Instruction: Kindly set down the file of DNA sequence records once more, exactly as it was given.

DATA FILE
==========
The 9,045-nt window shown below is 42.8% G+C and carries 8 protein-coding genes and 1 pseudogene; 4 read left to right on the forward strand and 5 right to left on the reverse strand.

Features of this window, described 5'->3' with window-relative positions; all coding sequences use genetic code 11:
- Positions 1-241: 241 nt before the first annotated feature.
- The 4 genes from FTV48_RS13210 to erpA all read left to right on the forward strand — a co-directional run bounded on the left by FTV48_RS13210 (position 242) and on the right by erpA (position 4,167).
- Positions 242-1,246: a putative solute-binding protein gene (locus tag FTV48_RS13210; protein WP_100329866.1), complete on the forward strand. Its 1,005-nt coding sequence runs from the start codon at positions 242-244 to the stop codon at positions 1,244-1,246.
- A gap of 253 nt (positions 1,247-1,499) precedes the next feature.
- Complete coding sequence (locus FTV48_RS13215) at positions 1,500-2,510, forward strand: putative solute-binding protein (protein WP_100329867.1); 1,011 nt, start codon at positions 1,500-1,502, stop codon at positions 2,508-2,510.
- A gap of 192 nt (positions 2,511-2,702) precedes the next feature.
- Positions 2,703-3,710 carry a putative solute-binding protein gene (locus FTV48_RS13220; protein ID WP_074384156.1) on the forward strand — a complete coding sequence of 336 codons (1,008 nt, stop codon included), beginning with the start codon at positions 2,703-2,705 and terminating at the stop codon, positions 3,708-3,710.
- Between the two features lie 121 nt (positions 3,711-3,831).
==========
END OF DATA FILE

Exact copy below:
The 9,045-nt window shown below is 42.8% G+C and carries 8 protein-coding genes and 1 pseudogene; 4 read left to right on the forward strand and 5 right to left on the reverse strand.

Features of this window, described 5'->3' with window-relative positions; all coding sequences use genetic code 11:
- Positions 1-241: 241 nt before the first annotated feature.
- The 4 genes from FTV48_RS13210 to erpA all read left to right on the forward strand — a co-directional run bounded on the left by FTV48_RS13210 (position 242) and on the right by erpA (position 4,167).
- Positions 242-1,246: a putative solute-binding protein gene (locus tag FTV48_RS13210; protein WP_100329866.1), complete on the forward strand. Its 1,005-nt coding sequence runs from the start codon at positions 242-244 to the stop codon at positions 1,244-1,246.
- A gap of 253 nt (positions 1,247-1,499) precedes the next feature.
- Complete coding sequence (locus FTV48_RS13215) at positions 1,500-2,510, forward strand: putative solute-binding protein (protein WP_100329867.1); 1,011 nt, start codon at positions 1,500-1,502, stop codon at positions 2,508-2,510.
- A gap of 192 nt (positions 2,511-2,702) precedes the next feature.
- Positions 2,703-3,710 carry a putative solute-binding protein gene (locus FTV48_RS13220; protein ID WP_074384156.1) on the forward strand — a complete coding sequence of 336 codons (1,008 nt, stop codon included), beginning with the start codon at positions 2,703-2,705 and terminating at the stop codon, positions 3,708-3,710.
- Between the two features lie 121 nt (positions 3,711-3,831).